Curved side glass and push-button door handles were new and costly upgrades, but contributed to the new Rambler's handsome, elegant, and modern Mercedes-like bodyside styling, by adding greater elegance in detail. At the time, curved side glass was used only in much more expensive luxury cars, but increased interior room and visibility, as well as reducing wind noise and improved proportions and styling of the cars. The Ambassador also featured a squared-off Thunderbird-type roofline. The front end featured a forward-thrusting upper and lower ends with a vertical bar "electric shaver" chrome grille insert. The Ambassador's grille was differentiated from the Classic's grille by its use of the Ambassador name in script in the small horizontal bar between the upper and lower grille sections. Round quad headlights were slightly recessed in chrome bezels mounted side-by-side within the grille at its outermost edges. Overall, the new Ambassadors were described by the staff of Automotive Fleet magazine as "probably the finest looking cars ever produced by American Motors."

    Ambassadors once again came in 2-door coupe, 4-door sedan, and 4-door wagon body styles, but new trim lines debuted. A "Mercedes-like three-number model designation was developed" with the 800 as the Ambassador's base line (replacing the previous year's Super model) for the police, taxi, and fleet market, a 880 model (in place of the Custom), and the up level 990 trim (replacing the previous 400 models)

    The 1963 Ambassadors were offered only with the 327 cu in (5.4 L) V8, in either 250 hp (186 kW; 253 PS) 2-barrel or 270 hp (201 kW; 274 PS) 4-barrel versions. AMC's smaller 287 cu in (4.7 L) V8 engine was only offered in the Classic line. The automatic transmission was controlled by a steering column mounted lever, replacing the previous pushbutton system. Maintenance was reduced with service intervals of the front wheel bearings increased from 12,000–25,000 miles (19,312–40,234 kilometres), the recommended engine oil change was at 4,000 miles (6,437 kilometres), and all Ambassador models included an alternator and an electronic voltage regulator as standard equipment.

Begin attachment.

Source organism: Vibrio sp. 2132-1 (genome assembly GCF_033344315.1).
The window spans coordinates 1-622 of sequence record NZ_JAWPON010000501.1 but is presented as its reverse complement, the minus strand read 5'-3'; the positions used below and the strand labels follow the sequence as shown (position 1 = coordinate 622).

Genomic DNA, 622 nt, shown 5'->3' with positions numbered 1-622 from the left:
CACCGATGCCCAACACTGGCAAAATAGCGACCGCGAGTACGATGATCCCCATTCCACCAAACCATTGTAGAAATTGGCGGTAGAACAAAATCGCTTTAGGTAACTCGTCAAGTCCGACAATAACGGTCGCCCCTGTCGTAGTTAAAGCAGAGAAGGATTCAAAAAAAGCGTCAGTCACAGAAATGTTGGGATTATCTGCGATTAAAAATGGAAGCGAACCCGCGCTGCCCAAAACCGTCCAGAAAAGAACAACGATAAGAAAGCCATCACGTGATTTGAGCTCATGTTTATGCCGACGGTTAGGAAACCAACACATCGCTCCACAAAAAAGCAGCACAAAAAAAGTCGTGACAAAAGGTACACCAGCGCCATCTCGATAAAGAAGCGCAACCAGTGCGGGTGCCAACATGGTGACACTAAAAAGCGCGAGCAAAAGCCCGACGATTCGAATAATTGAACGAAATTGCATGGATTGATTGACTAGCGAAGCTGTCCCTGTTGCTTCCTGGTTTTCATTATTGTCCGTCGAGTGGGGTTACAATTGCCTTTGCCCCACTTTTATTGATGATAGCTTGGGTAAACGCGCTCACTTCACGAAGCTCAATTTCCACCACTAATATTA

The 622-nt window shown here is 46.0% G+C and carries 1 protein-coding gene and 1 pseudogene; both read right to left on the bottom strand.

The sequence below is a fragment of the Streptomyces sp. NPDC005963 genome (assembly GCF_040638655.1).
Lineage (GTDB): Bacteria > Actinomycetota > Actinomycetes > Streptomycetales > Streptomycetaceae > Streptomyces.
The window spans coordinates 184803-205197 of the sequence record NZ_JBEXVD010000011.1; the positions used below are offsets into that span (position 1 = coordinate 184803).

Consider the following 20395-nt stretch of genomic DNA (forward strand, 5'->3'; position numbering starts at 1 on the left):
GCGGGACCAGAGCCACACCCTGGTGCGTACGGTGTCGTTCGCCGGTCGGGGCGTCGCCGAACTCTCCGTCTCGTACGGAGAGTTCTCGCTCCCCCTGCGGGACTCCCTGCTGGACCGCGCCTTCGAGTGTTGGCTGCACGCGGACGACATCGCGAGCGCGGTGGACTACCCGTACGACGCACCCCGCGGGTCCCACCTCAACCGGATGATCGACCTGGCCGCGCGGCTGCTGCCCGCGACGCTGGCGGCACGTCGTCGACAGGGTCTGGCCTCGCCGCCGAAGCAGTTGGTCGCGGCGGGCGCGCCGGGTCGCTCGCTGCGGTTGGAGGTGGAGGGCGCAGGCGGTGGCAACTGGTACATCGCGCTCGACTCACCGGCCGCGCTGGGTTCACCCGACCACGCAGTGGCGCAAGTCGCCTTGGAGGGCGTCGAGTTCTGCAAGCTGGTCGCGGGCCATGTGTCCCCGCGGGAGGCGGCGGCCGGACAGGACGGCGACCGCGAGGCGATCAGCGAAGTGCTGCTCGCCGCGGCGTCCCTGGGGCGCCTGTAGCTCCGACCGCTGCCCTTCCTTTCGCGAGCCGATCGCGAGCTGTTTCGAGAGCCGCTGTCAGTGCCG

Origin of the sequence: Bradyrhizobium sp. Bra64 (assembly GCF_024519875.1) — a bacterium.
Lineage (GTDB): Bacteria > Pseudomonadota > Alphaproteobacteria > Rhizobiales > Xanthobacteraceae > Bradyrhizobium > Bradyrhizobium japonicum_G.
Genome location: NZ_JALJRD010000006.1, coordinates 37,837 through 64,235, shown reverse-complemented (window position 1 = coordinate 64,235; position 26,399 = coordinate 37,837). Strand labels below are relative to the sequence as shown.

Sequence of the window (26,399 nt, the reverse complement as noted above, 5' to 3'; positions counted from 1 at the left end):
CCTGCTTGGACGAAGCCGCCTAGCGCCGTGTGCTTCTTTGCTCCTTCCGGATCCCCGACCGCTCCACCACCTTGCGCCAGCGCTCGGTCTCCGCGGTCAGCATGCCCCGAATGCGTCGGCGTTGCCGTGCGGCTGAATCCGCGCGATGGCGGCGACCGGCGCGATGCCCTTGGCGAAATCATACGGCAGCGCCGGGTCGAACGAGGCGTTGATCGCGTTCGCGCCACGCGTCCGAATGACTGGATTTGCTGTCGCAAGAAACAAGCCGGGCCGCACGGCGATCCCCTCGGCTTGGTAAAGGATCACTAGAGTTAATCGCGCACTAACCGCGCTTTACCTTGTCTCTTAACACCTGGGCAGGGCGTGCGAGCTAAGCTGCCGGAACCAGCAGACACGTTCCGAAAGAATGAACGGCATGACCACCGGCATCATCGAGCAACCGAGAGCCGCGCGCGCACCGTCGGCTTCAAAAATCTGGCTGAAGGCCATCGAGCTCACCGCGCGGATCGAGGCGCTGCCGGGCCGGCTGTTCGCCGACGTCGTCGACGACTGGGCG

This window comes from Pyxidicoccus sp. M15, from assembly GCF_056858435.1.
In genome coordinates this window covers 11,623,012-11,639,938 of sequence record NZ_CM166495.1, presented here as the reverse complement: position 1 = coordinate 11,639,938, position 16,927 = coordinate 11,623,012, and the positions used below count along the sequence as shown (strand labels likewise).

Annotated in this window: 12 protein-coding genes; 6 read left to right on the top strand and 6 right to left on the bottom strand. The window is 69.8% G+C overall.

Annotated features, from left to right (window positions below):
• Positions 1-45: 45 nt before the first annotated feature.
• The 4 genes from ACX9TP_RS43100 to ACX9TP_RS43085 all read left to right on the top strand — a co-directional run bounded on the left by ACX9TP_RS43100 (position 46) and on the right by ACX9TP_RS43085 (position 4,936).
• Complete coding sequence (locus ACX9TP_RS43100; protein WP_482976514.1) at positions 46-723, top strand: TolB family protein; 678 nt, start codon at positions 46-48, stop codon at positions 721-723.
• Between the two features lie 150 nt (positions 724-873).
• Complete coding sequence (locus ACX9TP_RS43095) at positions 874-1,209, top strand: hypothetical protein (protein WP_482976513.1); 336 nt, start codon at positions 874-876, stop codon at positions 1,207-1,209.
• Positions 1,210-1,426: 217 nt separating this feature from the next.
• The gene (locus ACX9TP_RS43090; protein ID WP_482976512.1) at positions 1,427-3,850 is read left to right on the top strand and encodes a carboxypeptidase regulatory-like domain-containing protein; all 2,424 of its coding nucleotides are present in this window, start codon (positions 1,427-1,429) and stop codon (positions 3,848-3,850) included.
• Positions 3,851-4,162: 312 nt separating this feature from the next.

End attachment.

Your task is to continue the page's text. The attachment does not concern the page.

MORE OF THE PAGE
Sales were brisk, and the redesign was billed a success, with Motor Trend Magazine bestowing Car of the Year status on the entire 1963 Rambler line, including the Ambassador. The marketing formula for the Ambassador generated record sales for the model with buyers favoring more luxury and features as evidenced by the Ambassador 990 models outselling the 880 versions by nearly 2-to-1, while the base 800 model had a total of only 43 two-door sedans built. The automaker did not have the resources of GM, Ford, and Chrysler, nor the sales volume to spread out its new model tooling and advertising costs over large production volumes; however, Richard Teague "turned these economical cars into smooth, streamlined beauties with tons of options and V-8 pep."

    1964
    The 1964 model year introduced minor trim changes and new options. The "electric-shaver" grille on the 1963 model was replaced with a flush-mounted design, and the engine and transmission options were widened. A two-door hardtop body style called 990-H was added for the first time since 1957. Base 880 and the 880 models were dropped from the line.
    The 1964 Ambassadors featured the 250 hp (186 kW; 253 PS) 2-barrel 327 cu in (5.4 L) V8 as standard, with the 4-barrel 270 hp (201 kW; 274 PS) version as optional. The automaker did not offer a 4-speed manual transmission to compete with the sporty mid-size V8 offerings from Ford or GM. Instead, AMC offered its innovative “Twin-Stick” manual transmission. The "Twin stick" option consisted a three-speed manual transmission, operated by one of the two console mounted "sticks" in conjunction with an overdrive unit that was controlled by the second "stick" in both 2nd and 3rd gears. This gave the driver the option of using five forward gears. One magazine noted the Twin-Stick, 270 hp (201 kW; 274 PS) Ambassador was heading for a sub 16-second quarter-mile when they blew up the clutch.

    Source: Wikipedia